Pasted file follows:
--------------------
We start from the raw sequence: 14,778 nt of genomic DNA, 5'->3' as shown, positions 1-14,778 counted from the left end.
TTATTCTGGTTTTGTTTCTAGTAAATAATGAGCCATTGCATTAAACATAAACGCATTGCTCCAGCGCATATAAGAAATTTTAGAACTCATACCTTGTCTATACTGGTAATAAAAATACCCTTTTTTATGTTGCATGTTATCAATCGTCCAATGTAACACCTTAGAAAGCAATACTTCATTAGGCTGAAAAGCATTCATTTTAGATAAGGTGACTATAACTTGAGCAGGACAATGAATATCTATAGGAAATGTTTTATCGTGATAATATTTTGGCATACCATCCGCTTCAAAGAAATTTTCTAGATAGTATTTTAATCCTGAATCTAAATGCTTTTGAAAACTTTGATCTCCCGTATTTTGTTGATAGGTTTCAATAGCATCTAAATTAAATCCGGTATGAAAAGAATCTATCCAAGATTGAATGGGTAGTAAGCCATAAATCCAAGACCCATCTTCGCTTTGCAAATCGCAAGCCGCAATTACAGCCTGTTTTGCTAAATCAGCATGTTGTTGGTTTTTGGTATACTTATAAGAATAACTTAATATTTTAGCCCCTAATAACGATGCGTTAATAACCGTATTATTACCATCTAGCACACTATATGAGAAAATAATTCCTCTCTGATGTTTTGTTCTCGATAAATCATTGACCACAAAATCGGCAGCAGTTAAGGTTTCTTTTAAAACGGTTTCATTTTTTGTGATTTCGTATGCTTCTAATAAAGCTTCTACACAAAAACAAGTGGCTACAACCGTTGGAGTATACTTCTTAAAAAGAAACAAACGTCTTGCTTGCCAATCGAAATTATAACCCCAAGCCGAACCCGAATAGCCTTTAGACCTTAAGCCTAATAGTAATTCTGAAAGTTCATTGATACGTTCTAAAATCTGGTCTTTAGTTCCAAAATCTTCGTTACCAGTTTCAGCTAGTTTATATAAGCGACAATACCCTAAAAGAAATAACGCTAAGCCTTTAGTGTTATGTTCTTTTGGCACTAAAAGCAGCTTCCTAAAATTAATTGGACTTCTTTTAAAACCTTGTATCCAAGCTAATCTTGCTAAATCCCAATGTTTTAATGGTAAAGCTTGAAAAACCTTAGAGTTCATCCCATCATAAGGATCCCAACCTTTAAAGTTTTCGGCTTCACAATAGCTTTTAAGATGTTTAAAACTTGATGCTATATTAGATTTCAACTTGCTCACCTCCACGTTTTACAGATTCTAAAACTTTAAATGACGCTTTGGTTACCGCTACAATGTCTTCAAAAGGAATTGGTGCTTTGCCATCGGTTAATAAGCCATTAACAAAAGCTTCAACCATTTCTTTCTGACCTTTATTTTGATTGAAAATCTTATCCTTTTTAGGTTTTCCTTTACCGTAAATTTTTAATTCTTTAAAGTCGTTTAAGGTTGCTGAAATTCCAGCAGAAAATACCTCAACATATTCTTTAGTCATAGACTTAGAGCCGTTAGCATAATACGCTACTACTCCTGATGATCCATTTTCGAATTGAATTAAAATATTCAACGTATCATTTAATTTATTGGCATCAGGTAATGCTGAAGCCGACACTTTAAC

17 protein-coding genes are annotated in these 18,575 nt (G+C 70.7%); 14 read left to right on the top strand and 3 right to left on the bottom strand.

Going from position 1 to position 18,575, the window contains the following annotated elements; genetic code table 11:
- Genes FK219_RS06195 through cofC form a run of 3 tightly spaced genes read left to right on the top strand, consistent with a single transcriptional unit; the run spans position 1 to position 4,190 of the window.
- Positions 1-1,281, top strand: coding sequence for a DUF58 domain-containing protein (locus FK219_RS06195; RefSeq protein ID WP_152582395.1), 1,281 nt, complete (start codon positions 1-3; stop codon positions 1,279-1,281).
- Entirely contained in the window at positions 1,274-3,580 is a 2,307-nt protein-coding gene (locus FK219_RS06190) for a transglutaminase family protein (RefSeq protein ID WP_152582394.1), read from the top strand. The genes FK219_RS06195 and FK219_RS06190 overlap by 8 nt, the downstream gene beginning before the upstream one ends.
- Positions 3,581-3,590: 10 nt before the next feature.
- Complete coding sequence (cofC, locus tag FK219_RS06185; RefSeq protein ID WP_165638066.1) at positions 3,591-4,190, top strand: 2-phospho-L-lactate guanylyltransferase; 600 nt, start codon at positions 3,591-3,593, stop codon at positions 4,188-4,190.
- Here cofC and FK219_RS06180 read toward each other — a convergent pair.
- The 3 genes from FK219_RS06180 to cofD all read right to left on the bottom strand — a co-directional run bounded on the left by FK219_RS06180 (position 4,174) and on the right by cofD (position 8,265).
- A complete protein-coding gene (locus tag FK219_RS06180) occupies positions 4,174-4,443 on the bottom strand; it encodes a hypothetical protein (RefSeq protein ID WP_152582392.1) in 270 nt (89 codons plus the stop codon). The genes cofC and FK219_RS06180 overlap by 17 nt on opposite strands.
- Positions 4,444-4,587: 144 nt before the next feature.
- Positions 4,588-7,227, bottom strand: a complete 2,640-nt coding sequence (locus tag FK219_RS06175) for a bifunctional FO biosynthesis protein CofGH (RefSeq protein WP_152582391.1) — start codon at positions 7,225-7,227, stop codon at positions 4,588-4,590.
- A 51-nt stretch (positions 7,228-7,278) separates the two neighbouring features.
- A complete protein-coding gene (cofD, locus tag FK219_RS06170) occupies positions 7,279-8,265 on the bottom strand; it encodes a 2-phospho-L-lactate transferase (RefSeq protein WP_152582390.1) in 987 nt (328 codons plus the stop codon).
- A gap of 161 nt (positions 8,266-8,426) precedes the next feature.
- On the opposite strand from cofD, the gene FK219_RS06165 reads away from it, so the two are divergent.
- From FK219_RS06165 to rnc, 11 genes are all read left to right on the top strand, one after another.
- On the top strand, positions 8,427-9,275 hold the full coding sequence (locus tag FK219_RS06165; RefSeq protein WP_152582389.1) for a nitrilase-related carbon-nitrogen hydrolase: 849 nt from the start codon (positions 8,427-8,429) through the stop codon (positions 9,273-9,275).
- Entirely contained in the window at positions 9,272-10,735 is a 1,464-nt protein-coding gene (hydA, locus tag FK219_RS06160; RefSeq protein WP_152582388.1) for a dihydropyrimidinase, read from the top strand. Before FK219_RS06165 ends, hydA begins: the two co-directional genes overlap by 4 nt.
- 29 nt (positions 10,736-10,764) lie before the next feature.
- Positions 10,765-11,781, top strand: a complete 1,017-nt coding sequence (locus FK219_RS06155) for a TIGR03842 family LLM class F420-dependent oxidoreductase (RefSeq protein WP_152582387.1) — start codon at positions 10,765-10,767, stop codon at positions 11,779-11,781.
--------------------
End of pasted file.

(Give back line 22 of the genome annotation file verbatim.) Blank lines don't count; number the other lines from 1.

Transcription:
- 29 nt (positions 10,736-10,764) lie before the next feature.